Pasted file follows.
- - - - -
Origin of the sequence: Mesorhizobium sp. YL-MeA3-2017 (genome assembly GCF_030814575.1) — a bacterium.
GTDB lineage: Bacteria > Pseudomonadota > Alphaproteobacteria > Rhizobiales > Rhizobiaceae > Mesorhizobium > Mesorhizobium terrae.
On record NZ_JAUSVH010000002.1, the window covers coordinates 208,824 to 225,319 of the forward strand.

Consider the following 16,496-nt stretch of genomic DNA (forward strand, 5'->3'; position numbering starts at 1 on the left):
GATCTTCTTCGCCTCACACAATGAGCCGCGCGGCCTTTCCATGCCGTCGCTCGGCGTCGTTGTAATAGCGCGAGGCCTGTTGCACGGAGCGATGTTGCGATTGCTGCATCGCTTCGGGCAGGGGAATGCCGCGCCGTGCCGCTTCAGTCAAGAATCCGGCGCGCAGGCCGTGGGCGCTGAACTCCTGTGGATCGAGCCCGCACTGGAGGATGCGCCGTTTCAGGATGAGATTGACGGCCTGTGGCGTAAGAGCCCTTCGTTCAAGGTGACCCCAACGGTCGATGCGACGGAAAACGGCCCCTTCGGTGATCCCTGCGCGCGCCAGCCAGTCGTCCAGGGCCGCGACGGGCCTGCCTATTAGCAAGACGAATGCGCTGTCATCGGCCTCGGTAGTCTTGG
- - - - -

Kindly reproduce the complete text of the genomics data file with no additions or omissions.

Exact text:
Origin of the sequence: Mesorhizobium sp. YL-MeA3-2017 (genome assembly GCF_030814575.1) — a bacterium.
GTDB lineage: Bacteria > Pseudomonadota > Alphaproteobacteria > Rhizobiales > Rhizobiaceae > Mesorhizobium > Mesorhizobium terrae.
On record NZ_JAUSVH010000002.1, the window covers coordinates 208,824 to 225,319 of the forward strand.

Consider the following 16,496-nt stretch of genomic DNA (forward strand, 5'->3'; position numbering starts at 1 on the left):
GATCTTCTTCGCCTCACACAATGAGCCGCGCGGCCTTTCCATGCCGTCGCTCGGCGTCGTTGTAATAGCGCGAGGCCTGTTGCACGGAGCGATGTTGCGATTGCTGCATCGCTTCGGGCAGGGGAATGCCGCGCCGTGCCGCTTCAGTCAAGAATCCGGCGCGCAGGCCGTGGGCGCTGAACTCCTGTGGATCGAGCCCGCACTGGAGGATGCGCCGTTTCAGGATGAGATTGACGGCCTGTGGCGTAAGAGCCCTTCGTTCAAGGTGACCCCAACGGTCGATGCGACGGAAAACGGCCCCTTCGGTGATCCCTGCGCGCGCCAGCCAGTCGTCCAGGGCCGCGACGGGCCTGCCTATTAGCAAGACGAATGCGCTGTCATCGGCCTCGGTAGTCTTGG